To edit the characteristics of a material: In the Material Editor window, choose the material you wish to edit. Material parameters and characteristics vary by material type. Editable material attributes will appear in the Material Editor window.


Placing Lights.

3DS offers controls over simulated lighting from the simplest to the most complex. Here are some simple commands and tools for adding and adjusting simulated light within a scene:

To add simulated sunlight to a scene: Set the active viewport to a Top view. Click Create > Systems > Daylight System. Click “Yes” to any recommendations made by the software. Next, click and drag to set the Compass Rose (indicating North). Finally, click to set the simulated sun.

To change the simulated location, time of day, etc.: Select the Daylight system (click H for a list of objects; the Daylight system is under “Groups”). On the Motion panel, Parameters tab, location controls are under the Control Parameters rollout.

To add an “OMNI” light (i. e., a light which shines in all directions): Click Create > Lights > Standard Lights > Omni.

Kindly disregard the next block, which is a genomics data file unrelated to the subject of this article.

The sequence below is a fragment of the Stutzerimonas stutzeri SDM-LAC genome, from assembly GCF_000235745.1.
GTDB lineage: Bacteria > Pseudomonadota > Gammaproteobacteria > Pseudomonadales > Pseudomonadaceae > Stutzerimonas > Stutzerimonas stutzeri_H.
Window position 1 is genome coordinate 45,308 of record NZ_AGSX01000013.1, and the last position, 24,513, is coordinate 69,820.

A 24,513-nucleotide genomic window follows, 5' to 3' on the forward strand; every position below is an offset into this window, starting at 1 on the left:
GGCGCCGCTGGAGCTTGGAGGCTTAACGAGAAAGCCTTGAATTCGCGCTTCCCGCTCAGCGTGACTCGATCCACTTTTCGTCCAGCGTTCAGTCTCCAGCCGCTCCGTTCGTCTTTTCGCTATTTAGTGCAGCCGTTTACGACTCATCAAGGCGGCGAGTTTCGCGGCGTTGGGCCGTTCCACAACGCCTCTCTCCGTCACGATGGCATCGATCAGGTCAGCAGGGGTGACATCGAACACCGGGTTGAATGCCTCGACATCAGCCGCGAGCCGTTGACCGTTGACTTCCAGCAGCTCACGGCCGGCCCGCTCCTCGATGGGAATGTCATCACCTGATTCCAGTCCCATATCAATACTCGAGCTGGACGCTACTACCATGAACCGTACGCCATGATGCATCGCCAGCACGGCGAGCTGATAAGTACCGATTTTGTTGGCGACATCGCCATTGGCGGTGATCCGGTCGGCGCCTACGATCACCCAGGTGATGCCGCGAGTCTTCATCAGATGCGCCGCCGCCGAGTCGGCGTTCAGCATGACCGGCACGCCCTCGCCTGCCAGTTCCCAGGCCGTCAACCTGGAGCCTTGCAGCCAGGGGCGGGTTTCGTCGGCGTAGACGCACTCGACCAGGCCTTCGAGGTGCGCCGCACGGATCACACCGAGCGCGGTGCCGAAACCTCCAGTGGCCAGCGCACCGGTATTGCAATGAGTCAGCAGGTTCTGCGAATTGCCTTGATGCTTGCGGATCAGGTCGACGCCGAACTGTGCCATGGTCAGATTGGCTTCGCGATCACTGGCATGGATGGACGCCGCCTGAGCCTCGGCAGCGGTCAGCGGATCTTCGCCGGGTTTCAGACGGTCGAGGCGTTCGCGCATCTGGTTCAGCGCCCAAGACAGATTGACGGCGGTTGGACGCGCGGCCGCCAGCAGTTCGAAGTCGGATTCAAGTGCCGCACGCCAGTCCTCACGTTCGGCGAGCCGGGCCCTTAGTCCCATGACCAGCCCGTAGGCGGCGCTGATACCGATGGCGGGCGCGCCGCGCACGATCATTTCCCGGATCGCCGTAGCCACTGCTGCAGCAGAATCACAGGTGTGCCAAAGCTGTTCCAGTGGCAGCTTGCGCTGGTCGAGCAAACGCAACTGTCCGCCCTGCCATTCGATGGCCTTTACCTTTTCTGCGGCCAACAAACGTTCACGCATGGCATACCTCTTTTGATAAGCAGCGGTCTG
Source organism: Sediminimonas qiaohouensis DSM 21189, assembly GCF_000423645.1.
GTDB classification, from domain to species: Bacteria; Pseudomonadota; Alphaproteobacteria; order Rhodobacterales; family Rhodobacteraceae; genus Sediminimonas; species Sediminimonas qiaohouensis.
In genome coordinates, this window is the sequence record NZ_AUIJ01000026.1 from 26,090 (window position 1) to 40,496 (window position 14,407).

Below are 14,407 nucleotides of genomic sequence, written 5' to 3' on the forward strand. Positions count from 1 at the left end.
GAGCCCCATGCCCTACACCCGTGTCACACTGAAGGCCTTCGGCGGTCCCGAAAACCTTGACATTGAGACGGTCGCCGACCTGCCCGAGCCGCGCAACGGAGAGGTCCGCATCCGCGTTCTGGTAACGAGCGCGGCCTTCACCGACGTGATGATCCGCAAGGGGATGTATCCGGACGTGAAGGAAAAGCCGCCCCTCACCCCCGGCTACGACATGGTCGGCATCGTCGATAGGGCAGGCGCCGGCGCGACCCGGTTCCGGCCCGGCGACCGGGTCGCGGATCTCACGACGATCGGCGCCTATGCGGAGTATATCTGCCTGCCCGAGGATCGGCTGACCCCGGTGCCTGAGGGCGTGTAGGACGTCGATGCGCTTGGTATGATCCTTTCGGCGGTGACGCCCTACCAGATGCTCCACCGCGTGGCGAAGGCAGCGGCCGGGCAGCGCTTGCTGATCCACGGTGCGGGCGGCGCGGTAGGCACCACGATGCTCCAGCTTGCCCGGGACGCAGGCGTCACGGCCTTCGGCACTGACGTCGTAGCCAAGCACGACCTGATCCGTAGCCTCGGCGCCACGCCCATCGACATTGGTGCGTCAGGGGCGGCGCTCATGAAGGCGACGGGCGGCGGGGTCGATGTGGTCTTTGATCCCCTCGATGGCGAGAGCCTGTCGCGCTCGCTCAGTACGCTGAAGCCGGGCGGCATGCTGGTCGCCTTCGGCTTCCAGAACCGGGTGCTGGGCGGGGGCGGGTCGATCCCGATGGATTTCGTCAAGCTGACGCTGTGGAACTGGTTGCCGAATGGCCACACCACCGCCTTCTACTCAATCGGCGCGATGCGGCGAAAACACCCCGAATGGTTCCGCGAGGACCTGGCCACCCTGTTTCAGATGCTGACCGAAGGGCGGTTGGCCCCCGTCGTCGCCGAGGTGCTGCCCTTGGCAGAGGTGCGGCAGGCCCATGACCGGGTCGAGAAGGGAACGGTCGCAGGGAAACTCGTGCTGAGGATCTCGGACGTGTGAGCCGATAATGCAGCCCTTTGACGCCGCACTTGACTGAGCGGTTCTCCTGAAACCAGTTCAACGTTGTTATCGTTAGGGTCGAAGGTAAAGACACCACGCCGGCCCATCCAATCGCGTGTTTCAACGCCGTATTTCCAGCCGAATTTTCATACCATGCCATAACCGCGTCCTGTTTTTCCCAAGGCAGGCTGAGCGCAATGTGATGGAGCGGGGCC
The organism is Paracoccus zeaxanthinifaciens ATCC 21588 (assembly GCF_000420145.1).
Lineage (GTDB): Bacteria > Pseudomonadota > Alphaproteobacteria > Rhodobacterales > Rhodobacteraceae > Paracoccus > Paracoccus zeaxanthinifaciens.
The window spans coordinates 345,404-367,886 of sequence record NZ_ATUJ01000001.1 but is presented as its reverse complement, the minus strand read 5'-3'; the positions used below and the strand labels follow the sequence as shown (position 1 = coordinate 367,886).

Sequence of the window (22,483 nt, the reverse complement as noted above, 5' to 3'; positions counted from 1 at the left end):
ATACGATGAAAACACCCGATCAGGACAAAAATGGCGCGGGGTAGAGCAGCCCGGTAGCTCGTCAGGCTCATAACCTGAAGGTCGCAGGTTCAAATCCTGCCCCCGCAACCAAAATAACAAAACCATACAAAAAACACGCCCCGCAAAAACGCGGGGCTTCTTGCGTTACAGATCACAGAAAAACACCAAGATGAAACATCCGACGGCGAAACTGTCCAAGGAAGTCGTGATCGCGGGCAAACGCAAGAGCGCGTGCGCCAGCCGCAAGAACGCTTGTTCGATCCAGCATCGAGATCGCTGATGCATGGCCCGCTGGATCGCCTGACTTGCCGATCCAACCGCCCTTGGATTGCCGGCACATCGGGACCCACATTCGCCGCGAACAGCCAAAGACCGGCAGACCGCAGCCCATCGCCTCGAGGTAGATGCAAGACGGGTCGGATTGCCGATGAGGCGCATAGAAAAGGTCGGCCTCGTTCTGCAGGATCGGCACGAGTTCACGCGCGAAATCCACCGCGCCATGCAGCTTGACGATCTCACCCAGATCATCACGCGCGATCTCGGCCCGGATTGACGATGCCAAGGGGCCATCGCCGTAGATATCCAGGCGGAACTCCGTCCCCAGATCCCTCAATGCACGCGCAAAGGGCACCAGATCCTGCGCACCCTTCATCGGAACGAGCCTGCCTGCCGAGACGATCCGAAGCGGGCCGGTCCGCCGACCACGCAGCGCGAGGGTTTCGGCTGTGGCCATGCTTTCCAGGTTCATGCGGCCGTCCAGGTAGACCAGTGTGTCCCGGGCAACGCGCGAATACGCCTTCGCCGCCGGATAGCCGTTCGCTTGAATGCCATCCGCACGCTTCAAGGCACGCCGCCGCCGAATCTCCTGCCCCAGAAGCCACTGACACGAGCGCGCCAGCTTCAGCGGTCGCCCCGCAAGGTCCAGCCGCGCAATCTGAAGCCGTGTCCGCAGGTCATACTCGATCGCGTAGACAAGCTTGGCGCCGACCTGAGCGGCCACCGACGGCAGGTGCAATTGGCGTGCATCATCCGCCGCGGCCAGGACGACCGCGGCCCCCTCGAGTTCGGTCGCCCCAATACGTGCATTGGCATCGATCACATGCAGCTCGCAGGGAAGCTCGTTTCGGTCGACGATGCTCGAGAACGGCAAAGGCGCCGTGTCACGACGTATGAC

Producing a Rendering.

3DS provides multiple options for rendering (i. e., producing photorealistic images). The Mental Ray rendering engine is selected by default in 3DS Max Design. To produce a rendering, choose Render from the Rendering menu, or press Shift-Q. Either option opens a Rendered Frame window.


To change Render settings: Press F10. This opens the Render Setup dialog box.

To change between the default Mental Ray engine and the simpler Scanline engine: At the bottom of the Render Setup dialog box, within the Assign Renderer rollout, choose the desired rendering engine (Mental Ray by default).

To save a rendered view: After a rendering is complete, click the Save Image button at the top of the Rendered Frame window.



One Comment

Leave a Reply

Fill in your details below or click an icon to log in:

WordPress.com Logo

You are commenting using your WordPress.com account. Log Out /  Change )

Facebook photo

You are commenting using your Facebook account. Log Out /  Change )

Connecting to %s